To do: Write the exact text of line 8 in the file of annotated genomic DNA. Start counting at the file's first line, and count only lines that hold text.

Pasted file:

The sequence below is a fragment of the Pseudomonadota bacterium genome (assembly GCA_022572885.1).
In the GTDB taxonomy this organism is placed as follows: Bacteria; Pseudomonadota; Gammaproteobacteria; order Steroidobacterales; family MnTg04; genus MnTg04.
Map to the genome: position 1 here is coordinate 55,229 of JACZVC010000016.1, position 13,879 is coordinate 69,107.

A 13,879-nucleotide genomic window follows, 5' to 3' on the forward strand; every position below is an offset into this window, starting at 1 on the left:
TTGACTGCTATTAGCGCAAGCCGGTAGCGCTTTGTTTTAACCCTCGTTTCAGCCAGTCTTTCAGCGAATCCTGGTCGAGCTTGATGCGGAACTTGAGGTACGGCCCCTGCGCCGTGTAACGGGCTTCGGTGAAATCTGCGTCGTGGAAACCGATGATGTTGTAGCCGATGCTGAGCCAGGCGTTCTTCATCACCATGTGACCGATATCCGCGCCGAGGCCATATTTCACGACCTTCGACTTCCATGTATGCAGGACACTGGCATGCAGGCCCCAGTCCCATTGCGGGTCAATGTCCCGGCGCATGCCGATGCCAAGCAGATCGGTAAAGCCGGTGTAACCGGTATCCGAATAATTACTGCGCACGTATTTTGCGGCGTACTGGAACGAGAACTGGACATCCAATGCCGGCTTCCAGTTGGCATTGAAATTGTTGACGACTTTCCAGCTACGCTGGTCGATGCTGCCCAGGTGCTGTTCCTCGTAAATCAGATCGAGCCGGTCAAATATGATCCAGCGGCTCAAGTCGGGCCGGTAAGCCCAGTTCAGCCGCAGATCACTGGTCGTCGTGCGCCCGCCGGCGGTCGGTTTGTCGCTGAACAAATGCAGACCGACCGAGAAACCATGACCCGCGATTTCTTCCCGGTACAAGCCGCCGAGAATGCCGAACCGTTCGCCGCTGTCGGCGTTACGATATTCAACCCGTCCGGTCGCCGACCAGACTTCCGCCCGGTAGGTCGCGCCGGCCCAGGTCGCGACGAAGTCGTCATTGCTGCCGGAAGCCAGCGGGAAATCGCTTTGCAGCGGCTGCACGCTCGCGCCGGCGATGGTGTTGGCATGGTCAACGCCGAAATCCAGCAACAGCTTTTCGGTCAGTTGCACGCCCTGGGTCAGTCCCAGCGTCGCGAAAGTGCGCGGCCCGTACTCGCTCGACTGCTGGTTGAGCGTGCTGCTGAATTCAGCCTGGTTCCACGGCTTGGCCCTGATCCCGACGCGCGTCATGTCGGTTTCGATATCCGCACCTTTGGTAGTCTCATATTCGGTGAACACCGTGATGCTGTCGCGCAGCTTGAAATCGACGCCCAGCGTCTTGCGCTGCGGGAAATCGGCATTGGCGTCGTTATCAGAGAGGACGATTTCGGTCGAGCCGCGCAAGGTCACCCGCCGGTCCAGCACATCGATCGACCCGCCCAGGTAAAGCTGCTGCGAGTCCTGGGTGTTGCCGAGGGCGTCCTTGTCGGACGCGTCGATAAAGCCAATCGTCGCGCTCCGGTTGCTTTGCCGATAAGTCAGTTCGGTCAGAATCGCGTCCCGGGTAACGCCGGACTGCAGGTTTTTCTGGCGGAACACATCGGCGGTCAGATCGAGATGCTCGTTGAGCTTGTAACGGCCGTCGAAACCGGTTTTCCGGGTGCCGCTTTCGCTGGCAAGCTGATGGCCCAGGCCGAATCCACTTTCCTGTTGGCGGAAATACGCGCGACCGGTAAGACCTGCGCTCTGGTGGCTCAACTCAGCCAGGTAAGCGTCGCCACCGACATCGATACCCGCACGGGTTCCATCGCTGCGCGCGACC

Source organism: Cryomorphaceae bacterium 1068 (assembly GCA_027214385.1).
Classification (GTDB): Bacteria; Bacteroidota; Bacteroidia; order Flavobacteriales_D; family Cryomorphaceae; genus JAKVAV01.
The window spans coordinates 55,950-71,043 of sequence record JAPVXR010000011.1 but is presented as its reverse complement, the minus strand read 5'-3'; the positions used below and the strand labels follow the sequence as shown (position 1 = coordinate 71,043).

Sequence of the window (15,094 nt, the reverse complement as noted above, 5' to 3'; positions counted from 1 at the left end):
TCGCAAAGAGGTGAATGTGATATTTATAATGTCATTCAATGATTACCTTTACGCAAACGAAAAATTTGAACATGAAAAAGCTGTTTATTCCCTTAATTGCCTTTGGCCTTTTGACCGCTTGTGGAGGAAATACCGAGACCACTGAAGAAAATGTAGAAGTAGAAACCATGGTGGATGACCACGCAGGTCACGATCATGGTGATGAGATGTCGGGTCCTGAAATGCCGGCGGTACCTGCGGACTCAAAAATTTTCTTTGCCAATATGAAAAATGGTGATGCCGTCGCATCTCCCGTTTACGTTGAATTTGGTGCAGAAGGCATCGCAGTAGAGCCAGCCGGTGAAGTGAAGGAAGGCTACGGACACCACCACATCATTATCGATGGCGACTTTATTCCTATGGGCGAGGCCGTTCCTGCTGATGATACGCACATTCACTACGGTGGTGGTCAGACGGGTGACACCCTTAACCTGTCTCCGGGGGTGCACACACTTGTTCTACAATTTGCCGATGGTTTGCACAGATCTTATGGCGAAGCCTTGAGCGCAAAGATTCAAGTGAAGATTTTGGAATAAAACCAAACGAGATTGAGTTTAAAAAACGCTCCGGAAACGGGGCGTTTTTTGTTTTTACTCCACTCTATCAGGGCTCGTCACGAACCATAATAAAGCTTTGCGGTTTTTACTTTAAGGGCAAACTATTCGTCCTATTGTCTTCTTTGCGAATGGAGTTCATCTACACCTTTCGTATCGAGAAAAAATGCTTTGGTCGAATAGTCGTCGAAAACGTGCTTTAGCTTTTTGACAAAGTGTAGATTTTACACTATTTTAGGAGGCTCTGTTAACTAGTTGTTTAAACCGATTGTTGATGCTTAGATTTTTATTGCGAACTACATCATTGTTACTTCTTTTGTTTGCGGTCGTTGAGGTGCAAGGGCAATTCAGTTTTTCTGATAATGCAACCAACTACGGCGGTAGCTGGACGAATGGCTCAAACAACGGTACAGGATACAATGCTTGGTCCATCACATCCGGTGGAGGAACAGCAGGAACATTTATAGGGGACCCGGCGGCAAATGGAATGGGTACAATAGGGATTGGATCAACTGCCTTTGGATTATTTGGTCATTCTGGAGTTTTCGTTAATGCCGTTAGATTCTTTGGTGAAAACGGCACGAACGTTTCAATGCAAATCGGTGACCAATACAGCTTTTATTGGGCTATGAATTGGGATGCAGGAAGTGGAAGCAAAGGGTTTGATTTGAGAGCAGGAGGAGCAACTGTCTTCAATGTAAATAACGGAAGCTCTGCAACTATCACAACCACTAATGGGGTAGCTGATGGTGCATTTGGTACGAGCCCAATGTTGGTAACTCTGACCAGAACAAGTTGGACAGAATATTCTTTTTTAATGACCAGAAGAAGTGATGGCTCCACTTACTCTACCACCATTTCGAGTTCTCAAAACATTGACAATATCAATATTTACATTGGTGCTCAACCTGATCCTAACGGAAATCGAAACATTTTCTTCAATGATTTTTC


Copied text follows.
The window spans coordinates 55,950-71,043 of sequence record JAPVXR010000011.1 but is presented as its reverse complement, the minus strand read 5'-3'; the positions used below and the strand labels follow the sequence as shown (position 1 = coordinate 71,043).